Health Hint: What are Nutrients?

Mar 10, 2021

Federated Health Charities’ mission is to improve the health and quality of life of all Ontarians by supporting 21 different health charities providing critical services to those experiencing, or affected by, illness.  We believe education and prevention are key parts of supporting the health of our communities so our weekly Health Hint series strives to provide tangible and easy to implement hints and tips on how to maintain your health, prevent disease, and enjoy increased quality of life.  Check out our latest Health Hint on how to stay motivated while working from home.  We hope you find it helpful.  If you would like to join our efforts to support the health of Ontario please consider a donation to Federated Health Charities. 

What are Nutrients?

Nutrients are substances that the body needs to grow and take care of itself. The human body needs 45 nutrients to survive, which are grouped into six different classes: lipids, carbohydrates, water, proteins, vitamins, and minerals.

Essential nutrients are nutrients that the body can’t make by itself, or can’t make enough of to stay at a healthy level – these need to come from the diet or dietary supplements.


Proteins, lipids, and carbohydrates are used by the body to create energy, which means that they need to be consumed in large amounts to stay healthy. This is why they can be referred to as energy-yielding nutrients, or macronutrients. Water is also considered a macronutrient: even though it doesn’t provide energy, it has many important purposes for the body, including, but not limited to transporting fluids and regulating body temperature.

Carbohydrates are the most common sources of energy, and the quickest for the body to break down. They include:

  • starches, which can be found in grains and vegetables
  • sugars, found in fruits and milk
  • fibres, which can’t be digested, but are important for gastrointestinal health, and are found in legumes, fruits, vegetables, and whole grains.

Lipids are concentrated sources of energy that can be found from fats and oils in the diet. They are a way for the body to store energy for future use: by converting energy into triglycerides, a type of lipid made up of fatty acids, the body can store energy in the body. This means that when you get hungry, or when you fast for long periods of time, and can’t replenish your energy by eating a granola bar or a plate of pasta, the body will use these deposits of lipid energy as a back-up plan instead.

Proteins are found in meat, fish, milk, grains, and legumes. There are many different types of proteins, and they are all used by the body to grow, maintain and regulate itself. Proteins are made of amino acids, some of which can be made by the body, and others that need to come from the diet or dietary supplements. Although proteins and carbohydrates provide the same amount of energy per gram in calories, proteins take more work to convert into energy that the body can use. A healthy diet needs to have a diverse mix of carbohydrates, lipids and proteins – the body needs all of these macronutrients for different purposes: energy, energy storage, and body maintenance.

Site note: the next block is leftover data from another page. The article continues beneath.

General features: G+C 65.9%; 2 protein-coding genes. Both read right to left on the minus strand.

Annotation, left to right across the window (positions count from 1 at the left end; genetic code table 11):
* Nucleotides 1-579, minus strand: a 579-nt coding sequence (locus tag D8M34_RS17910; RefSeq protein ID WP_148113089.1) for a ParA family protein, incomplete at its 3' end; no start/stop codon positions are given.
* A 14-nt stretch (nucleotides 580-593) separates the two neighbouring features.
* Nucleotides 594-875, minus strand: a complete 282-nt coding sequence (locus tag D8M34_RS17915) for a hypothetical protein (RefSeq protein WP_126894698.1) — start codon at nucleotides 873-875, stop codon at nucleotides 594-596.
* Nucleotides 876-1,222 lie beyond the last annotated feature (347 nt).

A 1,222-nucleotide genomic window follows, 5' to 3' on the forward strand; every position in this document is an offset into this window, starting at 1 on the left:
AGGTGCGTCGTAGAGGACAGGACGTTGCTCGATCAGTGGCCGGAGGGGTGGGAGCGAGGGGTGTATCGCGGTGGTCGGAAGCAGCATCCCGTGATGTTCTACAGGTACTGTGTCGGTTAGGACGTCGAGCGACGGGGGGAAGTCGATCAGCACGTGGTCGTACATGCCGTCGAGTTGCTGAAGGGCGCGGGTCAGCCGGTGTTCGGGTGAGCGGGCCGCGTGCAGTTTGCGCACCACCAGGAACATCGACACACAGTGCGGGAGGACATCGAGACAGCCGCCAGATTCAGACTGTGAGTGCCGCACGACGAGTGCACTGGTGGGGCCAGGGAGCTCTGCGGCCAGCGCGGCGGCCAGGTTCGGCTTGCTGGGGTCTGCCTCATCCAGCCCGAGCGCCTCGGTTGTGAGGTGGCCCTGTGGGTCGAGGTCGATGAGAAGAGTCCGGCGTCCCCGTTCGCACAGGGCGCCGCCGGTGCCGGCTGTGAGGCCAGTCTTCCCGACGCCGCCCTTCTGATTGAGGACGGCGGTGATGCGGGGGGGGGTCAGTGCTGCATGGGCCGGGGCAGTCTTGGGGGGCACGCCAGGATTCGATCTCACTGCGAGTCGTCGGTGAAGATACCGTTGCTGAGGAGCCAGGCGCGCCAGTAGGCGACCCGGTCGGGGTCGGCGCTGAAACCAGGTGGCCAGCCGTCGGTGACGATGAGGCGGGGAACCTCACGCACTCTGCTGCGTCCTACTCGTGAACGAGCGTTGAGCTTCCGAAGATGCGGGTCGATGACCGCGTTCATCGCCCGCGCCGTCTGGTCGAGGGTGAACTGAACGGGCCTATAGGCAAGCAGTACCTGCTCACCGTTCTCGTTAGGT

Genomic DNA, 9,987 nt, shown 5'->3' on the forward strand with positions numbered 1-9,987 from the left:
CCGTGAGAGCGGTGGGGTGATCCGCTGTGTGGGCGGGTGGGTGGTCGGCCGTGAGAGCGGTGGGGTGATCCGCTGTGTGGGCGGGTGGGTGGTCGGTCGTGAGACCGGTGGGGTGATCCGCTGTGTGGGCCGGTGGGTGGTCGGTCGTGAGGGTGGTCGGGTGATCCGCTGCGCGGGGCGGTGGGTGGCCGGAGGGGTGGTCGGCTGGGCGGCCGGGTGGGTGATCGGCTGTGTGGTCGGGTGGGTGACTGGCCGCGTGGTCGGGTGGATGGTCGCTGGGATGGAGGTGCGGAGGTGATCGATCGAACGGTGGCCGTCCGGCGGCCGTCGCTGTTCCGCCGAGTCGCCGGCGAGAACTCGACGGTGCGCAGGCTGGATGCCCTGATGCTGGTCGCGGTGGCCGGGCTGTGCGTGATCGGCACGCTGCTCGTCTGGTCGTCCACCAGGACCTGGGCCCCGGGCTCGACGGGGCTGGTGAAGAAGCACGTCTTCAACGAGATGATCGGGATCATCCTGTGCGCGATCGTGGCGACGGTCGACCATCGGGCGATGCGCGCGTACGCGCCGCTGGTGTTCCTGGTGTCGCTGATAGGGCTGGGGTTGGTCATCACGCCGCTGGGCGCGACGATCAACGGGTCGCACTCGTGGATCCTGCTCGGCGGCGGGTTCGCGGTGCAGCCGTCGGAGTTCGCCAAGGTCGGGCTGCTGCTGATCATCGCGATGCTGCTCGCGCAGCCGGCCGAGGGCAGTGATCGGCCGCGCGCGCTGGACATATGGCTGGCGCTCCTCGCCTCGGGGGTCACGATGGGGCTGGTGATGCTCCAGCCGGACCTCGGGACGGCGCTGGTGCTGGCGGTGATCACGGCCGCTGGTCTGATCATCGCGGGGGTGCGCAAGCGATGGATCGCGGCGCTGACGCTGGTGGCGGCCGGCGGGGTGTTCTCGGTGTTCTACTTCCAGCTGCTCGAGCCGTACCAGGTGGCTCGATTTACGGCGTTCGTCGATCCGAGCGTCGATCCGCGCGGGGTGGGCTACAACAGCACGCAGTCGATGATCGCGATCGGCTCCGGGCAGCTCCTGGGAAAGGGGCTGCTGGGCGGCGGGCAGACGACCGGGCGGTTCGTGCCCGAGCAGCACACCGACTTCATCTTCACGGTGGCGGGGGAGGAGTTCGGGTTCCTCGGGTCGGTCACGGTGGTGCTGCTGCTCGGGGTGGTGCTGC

The body needs vitamins and minerals in smaller quantities, which is why they are referred to as micronutrients.

Vitamins are organic molecules that the body cannot make by itself. They do not provide energy, but are used for many different functions, including in the processes to convert food into energy.There are thirteen different types of vitamins, and they each have unique functions in the body. For example, Vitamin B is used to regulate how macronutrients are used for energy. Other vitamins are crucial for bone growth, tissue growth, and blood clotting.

Minerals are inorganic molecules. Like vitamins, they do not provide energy, but are important for regulating body processes and keeping strong body structures. Minerals are needed to transmit nerve impulses (signals from your brain to your body to tell it what to do), develop bone strength, and transport oxygen through your blood stream. There are many different kinds of nutrients, and they all serve different functions for the same purpose: keeping your body healthy and strong. The body is made of nutrients –  minerals in your bones and teeth are held together by proteins that form ligaments and tendons, while lipids and proteins surround every cell in your body. Macronutrients are the big-ticket items: they give your body the energy it needs now and in the future, while micronutrients pave the way for all of the different processes and systems in your body to keep running smoothly. A healthy diet, with lots of colourful sources of food, and dietary supplements as necessary, will help your body make sure it has everything it needs to survive and thrive.     


We hope you’ve enjoyed our latest Health Hint!
Written by Sebastin Noor


NOTE: This article is intended to provide general health tips based on available research. You should consult with a health care professional for specific medical and dietary instructions that are right for you.   }


Smolin, L. A., Grosvenor, & Gurfinkel, D. (2015). Nutrition: Science and Applications (2nd ed.). Nashville, TN: John Wiley & Sons.

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